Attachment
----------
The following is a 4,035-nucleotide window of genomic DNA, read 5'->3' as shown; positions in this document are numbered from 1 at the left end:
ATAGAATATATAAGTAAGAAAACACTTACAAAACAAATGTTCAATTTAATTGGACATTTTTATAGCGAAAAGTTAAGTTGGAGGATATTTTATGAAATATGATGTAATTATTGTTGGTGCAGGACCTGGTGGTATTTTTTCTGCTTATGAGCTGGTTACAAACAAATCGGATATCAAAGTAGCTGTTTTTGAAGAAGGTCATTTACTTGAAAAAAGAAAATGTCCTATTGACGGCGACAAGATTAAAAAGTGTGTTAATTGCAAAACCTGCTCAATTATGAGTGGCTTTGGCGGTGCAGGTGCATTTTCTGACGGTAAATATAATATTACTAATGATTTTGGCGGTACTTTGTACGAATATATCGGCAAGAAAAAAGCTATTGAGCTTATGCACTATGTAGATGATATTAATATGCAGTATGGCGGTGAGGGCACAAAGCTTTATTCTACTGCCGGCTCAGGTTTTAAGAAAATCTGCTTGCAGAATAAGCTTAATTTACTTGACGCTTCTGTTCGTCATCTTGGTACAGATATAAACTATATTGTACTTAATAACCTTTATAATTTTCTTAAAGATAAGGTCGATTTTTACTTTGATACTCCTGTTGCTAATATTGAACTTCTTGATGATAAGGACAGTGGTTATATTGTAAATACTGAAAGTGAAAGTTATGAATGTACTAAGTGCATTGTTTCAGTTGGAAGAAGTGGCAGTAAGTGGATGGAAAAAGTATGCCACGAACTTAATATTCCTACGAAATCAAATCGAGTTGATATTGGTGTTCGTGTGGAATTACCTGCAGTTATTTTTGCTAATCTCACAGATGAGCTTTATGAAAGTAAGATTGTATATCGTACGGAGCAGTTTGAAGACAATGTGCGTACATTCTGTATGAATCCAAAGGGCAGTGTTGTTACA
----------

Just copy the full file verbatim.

The following is a 4,035-nucleotide window of genomic DNA, read 5'->3' as shown; positions in this document are numbered from 1 at the left end:
ATAGAATATATAAGTAAGAAAACACTTACAAAACAAATGTTCAATTTAATTGGACATTTTTATAGCGAAAAGTTAAGTTGGAGGATATTTTATGAAATATGATGTAATTATTGTTGGTGCAGGACCTGGTGGTATTTTTTCTGCTTATGAGCTGGTTACAAACAAATCGGATATCAAAGTAGCTGTTTTTGAAGAAGGTCATTTACTTGAAAAAAGAAAATGTCCTATTGACGGCGACAAGATTAAAAAGTGTGTTAATTGCAAAACCTGCTCAATTATGAGTGGCTTTGGCGGTGCAGGTGCATTTTCTGACGGTAAATATAATATTACTAATGATTTTGGCGGTACTTTGTACGAATATATCGGCAAGAAAAAAGCTATTGAGCTTATGCACTATGTAGATGATATTAATATGCAGTATGGCGGTGAGGGCACAAAGCTTTATTCTACTGCCGGCTCAGGTTTTAAGAAAATCTGCTTGCAGAATAAGCTTAATTTACTTGACGCTTCTGTTCGTCATCTTGGTACAGATATAAACTATATTGTACTTAATAACCTTTATAATTTTCTTAAAGATAAGGTCGATTTTTACTTTGATACTCCTGTTGCTAATATTGAACTTCTTGATGATAAGGACAGTGGTTATATTGTAAATACTGAAAGTGAAAGTTATGAATGTACTAAGTGCATTGTTTCAGTTGGAAGAAGTGGCAGTAAGTGGATGGAAAAAGTATGCCACGAACTTAATATTCCTACGAAATCAAATCGAGTTGATATTGGTGTTCGTGTGGAATTACCTGCAGTTATTTTTGCTAATCTCACAGATGAGCTTTATGAAAGTAAGATTGTATATCGTACGGAGCAGTTTGAAGACAATGTGCGTACATTCTGTATGAATCCAAAGGGCAGTGTTGTTACA